Thursday, 13 May 2010
Farewell to Creative Writing at the Art College 7b: the MA in Writing the Visual
About a dozen years ago now there was a sudden rush to MA courses in Higher Education establishments and I was asked if I had one I wanted to try writing one.
Creative Writing itself was very well covered at UEA, and, in view of the fact that I was trained as an artist, was working at a school of art, had spent many years writing about, through /via /around visual art, working with other artists, and, furthermore, couldn't help but notice that many other poets were writing about visual art and that there were whole anthologies of poetry about it, I suggested and wrote (with considerable help) an MA called Writing the Visual. I add considerable help in brackets because official forms and applications have always hazed me a little. I think I am an ideas man who needs an efficient, undaunted organisations person next to me.
Why, after all, were poets and other writers writing so much about visual art? A few years earlier I had suggested to OUP, my then publishers, an Oxford anthology of writing about visual art. I was thinking primarily of poetry about fine art and photography, but there were passages in prose that concentrated on a work of art, the most obvious example being perhaps The Picture of Dorian Gray, as above. The most interesting discovery I made was that most poetry about visual art, with certain important exceptions, post-dated the beginnings of Modernism, that is to say the time that paintings became suspicious of subject and preferred to have little to do with literature. It was roughly at that point that the flow was reversed and that instead of, say, Delacroix producing work about Hamlet or the Inferno, or Faust or something from Byron; or, if you like, Giotto producing cycles of frescoes based on Biblical and apocryphal narratives, writers started to employ visual art as the given text.
What was going on? How did it work? (How did it work for people like me?) What are the ways in which the writerly imagination absorbs and develops that which someone might call secondary experience: not the bird singing but a picture of the bird singing?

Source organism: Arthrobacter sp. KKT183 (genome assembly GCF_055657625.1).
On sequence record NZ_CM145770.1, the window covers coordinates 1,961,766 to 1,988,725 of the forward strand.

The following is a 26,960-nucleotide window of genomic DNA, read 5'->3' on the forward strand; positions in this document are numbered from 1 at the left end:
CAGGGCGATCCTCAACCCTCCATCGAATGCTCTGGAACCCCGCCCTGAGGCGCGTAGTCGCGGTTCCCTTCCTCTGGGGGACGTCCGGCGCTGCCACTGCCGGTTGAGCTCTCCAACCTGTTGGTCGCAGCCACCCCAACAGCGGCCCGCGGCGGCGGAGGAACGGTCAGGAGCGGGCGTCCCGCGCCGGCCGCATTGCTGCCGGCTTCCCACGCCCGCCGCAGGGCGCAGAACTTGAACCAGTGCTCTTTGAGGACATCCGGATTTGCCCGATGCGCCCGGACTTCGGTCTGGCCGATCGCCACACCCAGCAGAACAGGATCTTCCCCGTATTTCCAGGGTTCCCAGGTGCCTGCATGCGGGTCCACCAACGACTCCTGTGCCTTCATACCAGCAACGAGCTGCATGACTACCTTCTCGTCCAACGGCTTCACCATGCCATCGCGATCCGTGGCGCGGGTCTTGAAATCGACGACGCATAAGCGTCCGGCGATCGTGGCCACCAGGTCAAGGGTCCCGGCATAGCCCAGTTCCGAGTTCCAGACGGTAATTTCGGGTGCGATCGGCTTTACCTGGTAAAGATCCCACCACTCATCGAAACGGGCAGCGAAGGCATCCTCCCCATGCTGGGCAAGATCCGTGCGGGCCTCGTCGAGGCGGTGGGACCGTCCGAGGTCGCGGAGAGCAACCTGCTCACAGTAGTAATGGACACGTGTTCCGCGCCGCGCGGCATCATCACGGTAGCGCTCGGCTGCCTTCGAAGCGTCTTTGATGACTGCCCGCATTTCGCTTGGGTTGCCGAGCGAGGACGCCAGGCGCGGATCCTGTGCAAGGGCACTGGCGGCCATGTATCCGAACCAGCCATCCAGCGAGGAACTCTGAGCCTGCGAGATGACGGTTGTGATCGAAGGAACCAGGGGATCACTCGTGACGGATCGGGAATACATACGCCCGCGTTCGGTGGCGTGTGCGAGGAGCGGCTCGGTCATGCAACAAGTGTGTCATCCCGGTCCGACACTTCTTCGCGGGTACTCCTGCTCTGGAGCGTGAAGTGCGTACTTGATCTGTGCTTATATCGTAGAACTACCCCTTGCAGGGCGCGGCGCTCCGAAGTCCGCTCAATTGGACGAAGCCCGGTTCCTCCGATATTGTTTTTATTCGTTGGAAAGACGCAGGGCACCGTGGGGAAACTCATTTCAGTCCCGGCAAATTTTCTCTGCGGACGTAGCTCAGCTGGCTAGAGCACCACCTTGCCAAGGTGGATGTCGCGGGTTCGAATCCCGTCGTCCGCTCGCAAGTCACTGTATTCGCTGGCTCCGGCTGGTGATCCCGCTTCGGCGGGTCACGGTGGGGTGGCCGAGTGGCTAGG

The idea was that there would be a series of modules, some involving the actual production of visual art, the sheer physicality of it, as well as some appropriate theory and a mixture of reading / looking analysis, and of writing in verse or prose form - not 'critically', but what we now call 'creatively', - and that all this would produce more informed, more subtle, more interesting writing about visual art.
So it got written and approved and advertised and we got students, all part-time, almost all mature. It was rather glorious: artists, photographers, graphic novelists, educators, teachers, ex-printers, ex-doctors, an actor; a range of people aged from early twenties to mid-eighties, turning up once a week for sessions. In one year we had eleven in the room, all vocal, all full of life, all wanting to know, and argue, and produce. I wasn't teaching it all. Andrea worked with me, and Shaun Camp and Simon Granger and Anna Green, but it was intensive and deeply invigorating.
One artist, Gary, wrote beautiful anecdotal prose, Patricia wrote a novel of ideas, Roger wrote memoir, took photos, exhibited and carried on studying, Sian drew, went to study at the feet of masters, Jan was writing a novel about a political artist then moved on to the Hackney Empire, and, as for Martin, he was already a marvellous photographer, a poet-entertainer with Joy of Six, and wanted to see through the book of poems based on personal history and photographs, Whistle, which he has now done. And others, splendid people like Fionn Rawnsley, a sculptor fascinated by systems, patterns, numbers and mysteries, and Liz Lampard, a textile artist, who wrote beautiful delicate poems... and so on through Hugh and Elizabeth and Peter and Rebecca....
This was all rather wonderful, and dizzying, and exploratory, and who knows where it might have led, given time - I still think such a course should exist along roughly similar lines - but I had to move on to UEA, and Andrea continued, but then, along with almost all the new MA's, it bit the dust, receiving the fatal institutional dustbite about the same time as the creative writing. It too is ending.
Never mind there are courses for computer games design there now. Ah, sunny Prestatyn, as Larkin wrote.